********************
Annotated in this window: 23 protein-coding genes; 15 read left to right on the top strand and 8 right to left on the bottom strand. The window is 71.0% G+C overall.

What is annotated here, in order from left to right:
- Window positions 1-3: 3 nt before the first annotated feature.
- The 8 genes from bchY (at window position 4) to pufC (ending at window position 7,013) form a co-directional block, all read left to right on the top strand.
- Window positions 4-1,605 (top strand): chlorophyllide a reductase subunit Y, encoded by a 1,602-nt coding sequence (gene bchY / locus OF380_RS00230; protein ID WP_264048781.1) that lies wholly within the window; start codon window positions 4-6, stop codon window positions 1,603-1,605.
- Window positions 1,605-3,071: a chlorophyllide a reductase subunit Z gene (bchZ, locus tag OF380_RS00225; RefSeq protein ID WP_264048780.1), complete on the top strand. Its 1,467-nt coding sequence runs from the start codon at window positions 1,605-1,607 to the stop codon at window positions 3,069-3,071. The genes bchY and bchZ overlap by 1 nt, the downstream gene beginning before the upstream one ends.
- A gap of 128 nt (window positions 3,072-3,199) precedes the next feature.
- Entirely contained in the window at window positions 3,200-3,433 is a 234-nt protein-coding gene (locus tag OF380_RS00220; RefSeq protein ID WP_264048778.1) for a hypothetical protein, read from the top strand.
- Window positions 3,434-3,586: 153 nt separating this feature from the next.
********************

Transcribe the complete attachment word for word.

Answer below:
Annotated in this window: 23 protein-coding genes; 15 read left to right on the top strand and 8 right to left on the bottom strand. The window is 71.0% G+C overall.

What is annotated here, in order from left to right:
- Window positions 1-3: 3 nt before the first annotated feature.
- The 8 genes from bchY (at window position 4) to pufC (ending at window position 7,013) form a co-directional block, all read left to right on the top strand.
- Window positions 4-1,605 (top strand): chlorophyllide a reductase subunit Y, encoded by a 1,602-nt coding sequence (gene bchY / locus OF380_RS00230; protein ID WP_264048781.1) that lies wholly within the window; start codon window positions 4-6, stop codon window positions 1,603-1,605.
- Window positions 1,605-3,071: a chlorophyllide a reductase subunit Z gene (bchZ, locus tag OF380_RS00225; RefSeq protein ID WP_264048780.1), complete on the top strand. Its 1,467-nt coding sequence runs from the start codon at window positions 1,605-1,607 to the stop codon at window positions 3,069-3,071. The genes bchY and bchZ overlap by 1 nt, the downstream gene beginning before the upstream one ends.
- A gap of 128 nt (window positions 3,072-3,199) precedes the next feature.
- Entirely contained in the window at window positions 3,200-3,433 is a 234-nt protein-coding gene (locus tag OF380_RS00220; RefSeq protein ID WP_264048778.1) for a hypothetical protein, read from the top strand.
- Window positions 3,434-3,586: 153 nt separating this feature from the next.